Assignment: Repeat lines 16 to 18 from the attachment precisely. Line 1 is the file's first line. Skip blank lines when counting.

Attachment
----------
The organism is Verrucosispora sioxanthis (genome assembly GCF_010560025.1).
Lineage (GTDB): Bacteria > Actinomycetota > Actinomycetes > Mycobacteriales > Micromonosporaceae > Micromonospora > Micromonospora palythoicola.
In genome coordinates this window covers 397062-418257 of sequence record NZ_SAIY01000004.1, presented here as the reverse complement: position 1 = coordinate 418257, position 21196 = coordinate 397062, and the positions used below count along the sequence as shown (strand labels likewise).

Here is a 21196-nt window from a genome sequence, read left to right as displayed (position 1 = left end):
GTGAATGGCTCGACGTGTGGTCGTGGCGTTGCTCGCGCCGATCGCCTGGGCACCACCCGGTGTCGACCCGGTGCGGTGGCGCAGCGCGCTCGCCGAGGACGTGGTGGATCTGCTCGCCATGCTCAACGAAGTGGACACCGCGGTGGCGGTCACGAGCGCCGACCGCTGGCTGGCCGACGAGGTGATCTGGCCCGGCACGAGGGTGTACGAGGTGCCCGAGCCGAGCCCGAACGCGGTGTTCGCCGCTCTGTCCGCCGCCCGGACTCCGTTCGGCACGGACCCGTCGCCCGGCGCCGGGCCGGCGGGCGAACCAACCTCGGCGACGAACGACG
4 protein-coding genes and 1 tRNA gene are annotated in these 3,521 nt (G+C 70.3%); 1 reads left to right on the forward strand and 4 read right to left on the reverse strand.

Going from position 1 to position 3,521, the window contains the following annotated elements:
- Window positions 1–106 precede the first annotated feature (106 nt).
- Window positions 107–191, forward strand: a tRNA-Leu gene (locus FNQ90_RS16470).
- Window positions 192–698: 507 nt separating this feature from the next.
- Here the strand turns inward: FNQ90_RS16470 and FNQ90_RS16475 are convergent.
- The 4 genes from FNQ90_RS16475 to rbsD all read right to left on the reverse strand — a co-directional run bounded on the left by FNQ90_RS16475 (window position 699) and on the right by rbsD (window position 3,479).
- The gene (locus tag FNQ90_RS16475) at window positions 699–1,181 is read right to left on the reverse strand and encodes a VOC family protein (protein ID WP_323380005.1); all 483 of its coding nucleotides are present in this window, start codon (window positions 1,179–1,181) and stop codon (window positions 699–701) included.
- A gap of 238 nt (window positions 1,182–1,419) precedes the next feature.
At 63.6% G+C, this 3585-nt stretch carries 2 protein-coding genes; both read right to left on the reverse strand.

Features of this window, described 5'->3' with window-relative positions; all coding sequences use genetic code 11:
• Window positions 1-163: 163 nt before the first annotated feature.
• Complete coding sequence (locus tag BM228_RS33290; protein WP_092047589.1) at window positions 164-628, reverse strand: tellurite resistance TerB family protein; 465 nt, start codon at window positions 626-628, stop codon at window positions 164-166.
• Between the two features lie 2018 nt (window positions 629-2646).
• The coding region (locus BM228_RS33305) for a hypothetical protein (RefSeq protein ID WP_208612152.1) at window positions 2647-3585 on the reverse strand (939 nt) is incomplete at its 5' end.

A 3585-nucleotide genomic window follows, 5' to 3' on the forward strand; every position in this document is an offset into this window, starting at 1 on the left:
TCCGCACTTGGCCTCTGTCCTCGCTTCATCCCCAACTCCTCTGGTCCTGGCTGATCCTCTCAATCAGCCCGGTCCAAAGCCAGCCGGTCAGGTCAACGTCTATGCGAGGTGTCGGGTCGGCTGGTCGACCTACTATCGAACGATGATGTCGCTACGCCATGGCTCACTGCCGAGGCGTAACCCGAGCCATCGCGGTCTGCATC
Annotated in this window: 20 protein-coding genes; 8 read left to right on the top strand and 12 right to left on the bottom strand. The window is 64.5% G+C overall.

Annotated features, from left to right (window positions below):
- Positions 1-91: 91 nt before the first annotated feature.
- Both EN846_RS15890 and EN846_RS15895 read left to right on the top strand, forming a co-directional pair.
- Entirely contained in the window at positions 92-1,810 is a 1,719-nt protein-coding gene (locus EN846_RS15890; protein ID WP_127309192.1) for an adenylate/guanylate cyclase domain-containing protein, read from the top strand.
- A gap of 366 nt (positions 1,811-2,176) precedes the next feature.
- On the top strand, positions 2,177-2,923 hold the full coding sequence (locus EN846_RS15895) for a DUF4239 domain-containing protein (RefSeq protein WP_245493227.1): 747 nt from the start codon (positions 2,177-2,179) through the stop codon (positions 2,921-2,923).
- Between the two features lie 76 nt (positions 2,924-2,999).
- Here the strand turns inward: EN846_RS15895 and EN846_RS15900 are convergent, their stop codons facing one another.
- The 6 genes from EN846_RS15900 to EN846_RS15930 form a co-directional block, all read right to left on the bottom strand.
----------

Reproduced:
Features of this window, described 5'->3' with window-relative positions; all coding sequences use genetic code 11:
• Window positions 1-163: 163 nt before the first annotated feature.
• Complete coding sequence (locus tag BM228_RS33290; protein WP_092047589.1) at window positions 164-628, reverse strand: tellurite resistance TerB family protein; 465 nt, start codon at window positions 626-628, stop codon at window positions 164-166.